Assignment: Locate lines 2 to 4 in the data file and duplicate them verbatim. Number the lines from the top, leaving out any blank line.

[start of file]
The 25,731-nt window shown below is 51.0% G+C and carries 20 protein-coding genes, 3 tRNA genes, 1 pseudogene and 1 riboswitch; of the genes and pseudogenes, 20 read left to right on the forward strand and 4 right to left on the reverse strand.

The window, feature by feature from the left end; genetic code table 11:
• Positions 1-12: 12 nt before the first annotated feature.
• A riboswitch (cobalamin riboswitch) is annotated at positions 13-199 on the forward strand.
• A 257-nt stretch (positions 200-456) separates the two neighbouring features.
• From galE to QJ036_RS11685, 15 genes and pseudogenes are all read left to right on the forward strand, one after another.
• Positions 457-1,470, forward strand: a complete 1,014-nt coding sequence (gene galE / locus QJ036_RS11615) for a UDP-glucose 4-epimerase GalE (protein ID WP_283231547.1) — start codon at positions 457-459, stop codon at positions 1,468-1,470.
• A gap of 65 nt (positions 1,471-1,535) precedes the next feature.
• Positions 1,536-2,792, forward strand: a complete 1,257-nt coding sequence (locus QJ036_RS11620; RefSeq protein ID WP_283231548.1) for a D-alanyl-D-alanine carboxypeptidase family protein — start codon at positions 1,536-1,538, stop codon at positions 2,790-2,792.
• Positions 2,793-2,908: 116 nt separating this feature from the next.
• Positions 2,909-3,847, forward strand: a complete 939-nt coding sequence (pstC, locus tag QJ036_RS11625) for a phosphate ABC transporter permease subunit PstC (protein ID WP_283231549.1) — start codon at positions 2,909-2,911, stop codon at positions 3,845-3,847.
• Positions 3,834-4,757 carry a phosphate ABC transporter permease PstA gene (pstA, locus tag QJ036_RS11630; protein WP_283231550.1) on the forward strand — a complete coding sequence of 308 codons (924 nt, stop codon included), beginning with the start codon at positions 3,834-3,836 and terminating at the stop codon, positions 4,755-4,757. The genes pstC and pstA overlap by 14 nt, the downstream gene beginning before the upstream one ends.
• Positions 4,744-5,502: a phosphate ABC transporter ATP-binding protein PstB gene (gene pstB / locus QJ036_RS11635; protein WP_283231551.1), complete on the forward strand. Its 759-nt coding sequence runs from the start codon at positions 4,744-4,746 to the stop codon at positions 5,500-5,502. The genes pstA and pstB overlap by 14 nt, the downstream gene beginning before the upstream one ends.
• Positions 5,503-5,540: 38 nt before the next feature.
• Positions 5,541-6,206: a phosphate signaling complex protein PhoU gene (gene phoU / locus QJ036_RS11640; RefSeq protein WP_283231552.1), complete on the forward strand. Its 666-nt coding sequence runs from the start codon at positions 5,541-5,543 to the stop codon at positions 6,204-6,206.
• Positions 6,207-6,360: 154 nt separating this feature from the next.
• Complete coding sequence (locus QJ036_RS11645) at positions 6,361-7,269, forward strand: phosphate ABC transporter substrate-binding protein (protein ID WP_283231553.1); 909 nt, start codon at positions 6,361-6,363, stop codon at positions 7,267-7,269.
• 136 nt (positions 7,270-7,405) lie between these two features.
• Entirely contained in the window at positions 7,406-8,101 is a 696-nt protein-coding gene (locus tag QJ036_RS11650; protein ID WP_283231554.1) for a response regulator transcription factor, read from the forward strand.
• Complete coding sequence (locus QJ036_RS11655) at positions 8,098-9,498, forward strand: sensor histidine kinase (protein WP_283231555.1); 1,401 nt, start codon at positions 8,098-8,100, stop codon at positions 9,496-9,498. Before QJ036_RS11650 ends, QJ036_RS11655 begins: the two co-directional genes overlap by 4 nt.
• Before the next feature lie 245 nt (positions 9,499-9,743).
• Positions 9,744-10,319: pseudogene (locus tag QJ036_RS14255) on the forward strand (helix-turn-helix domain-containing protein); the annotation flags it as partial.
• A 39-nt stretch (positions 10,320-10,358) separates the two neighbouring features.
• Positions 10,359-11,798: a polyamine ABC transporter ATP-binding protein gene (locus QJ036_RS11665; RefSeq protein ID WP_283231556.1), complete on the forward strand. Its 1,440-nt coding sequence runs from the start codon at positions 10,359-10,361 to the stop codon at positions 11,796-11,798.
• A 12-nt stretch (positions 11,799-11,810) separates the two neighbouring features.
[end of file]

The window, feature by feature from the left end; genetic code table 11:
• Positions 1-12: 12 nt before the first annotated feature.
• A riboswitch (cobalamin riboswitch) is annotated at positions 13-199 on the forward strand.